A feeling of dismay always gnaws at me because nothing truly remarkable—in both literal and figurative terms—has been happening in the realm of Bangladeshi fiction lately. Mashrur Arefin has assuaged much of that feeling with his debut doorstop, entitled August Abchaya (The August Shadows).
It was many years back—perhaps at the beginning of this century—that I read his Story of Iswardi, Mayor and Mule. Even though it was introduced as a poetry volume on the flap, its exceptional characteristic, especially its conspicuous narrative and linguistic traits, elevated it to the height of an exceptional, iconoclastic fictional work. Learned readers could tell that Mashrur was here to sow new seeds in the literary landscape of Bengal.
He did fulfil to a great extent the vessel of their expectations with the fruit of his 20-year-long perseverance, the translated tome of Frantz Kafka’s Golposomogro (Complete Stories), immediately followed by a meticulously annotated translation of Homer’s Iliad. August Abchaya is yet another mighty feather in his cap. With this remarkable and hugely significant novel, he has emerged on to the stage of Bengali literature as a powerful, distinct, and creative fiction writer.
August, 15th of August to be precise—this cruel and most atrocious day in the history of our nation—is the main character and driving force of this novel, even though it works, as is implied in the title, as a shadowy presence yet a tenacious and irresistible force. The protagonist of the novel is a philosophy professor and translator, in whose person we see ample reflection of the writer himself. Evidently the savage killings of 15th August have an enormous hold on him, so much so that he surreptitiously nurtures the desire to take revenge on the masterminds of those killings in addition to seeking interpretation and explanation of this crime by meticulously investigating into it.
However, instead of seeing it as an isolated, localized incident of assassination, he looks at it holistically, taking into consideration aspects of nature and instinct, understanding it as part of a brutal conspiracy cooked up by state mechanisms as well as international power politics. Even though instinctually he is wont to wander into the natural world of trees and birds as well as the wonderful, mysterious realm of world literature to free his mind from the inhuman, brutal machinations steeped in the larger backdrop of time and space, he identifies the inauspicious, behind-the-scenes force and in his attempt to come to terms with it, he desperately chalks out his very personal strategy to redeem himself of guilt.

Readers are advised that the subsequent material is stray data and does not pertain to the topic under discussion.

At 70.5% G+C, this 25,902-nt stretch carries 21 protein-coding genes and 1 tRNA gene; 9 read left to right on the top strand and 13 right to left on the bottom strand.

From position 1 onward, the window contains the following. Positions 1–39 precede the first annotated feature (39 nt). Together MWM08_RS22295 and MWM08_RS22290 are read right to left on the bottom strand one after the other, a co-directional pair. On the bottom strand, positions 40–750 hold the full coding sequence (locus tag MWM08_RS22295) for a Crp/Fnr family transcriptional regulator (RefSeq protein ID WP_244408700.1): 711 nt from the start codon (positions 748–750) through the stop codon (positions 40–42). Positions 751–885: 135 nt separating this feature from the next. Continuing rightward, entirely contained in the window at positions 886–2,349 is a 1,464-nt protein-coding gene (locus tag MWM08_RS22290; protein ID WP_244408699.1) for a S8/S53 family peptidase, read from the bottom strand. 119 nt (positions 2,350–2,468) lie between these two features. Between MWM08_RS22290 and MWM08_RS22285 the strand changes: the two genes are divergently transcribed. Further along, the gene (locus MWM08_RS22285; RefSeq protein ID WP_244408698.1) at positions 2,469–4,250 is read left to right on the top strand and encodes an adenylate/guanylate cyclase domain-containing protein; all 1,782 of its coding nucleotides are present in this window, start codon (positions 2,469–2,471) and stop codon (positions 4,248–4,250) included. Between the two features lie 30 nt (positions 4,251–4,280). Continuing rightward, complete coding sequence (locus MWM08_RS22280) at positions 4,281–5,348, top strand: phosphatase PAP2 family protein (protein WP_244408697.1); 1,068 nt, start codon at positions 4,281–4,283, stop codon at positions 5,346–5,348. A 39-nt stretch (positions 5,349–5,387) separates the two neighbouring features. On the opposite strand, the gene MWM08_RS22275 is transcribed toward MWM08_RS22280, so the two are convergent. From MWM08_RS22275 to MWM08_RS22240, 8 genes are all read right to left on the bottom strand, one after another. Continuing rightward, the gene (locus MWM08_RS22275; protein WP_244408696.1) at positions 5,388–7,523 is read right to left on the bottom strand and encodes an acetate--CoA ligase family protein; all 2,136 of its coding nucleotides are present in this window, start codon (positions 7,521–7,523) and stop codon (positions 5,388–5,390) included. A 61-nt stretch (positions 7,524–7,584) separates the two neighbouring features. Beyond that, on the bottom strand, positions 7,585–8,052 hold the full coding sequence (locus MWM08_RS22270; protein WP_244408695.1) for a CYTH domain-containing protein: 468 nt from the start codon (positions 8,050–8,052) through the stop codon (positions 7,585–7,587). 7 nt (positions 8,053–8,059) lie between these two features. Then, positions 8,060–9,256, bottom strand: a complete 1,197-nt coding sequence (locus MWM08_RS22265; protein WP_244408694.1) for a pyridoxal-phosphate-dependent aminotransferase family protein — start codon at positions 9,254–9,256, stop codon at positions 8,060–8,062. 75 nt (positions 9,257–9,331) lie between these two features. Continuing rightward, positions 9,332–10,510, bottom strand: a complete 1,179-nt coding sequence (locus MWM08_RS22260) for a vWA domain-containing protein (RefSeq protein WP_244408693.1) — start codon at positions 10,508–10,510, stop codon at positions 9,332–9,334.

The 15th of August, undoubtedly, is the driving force behind the novel yet at the same time, it marks a point of departure for a different kind of literary voyage. While laying the philosophical, psychological, and geo-political foundation, he took readers on a spiritual roller-coaster through a sort of literary stream of consciousness by looking at life and history from the lenses of the likes of Jibanananda-Bibhutibhushon, Kafka-Proust, and Borges-Sebald.
During the journey we meet characters as charming and multifarious as Aiyar, Noor, Luna, Meherjan, Surobhi, Sarfaraj, Ibrahim, and Bernstein. It is through the portrayal of their exceptional and dramatic lives that the writer creates in his glowing prose an enchanting narrative about the fundamental aspects of our life, such as human relationship, love, religion, power, morality, sexuality, loneliness, and an awareness of death. In fact, the epic dimension it gives to life along with the tragic consequences, and his sensitive, artistic representation are what actually elevate this novel to an incomparable height.
(Translated by Arts & letters)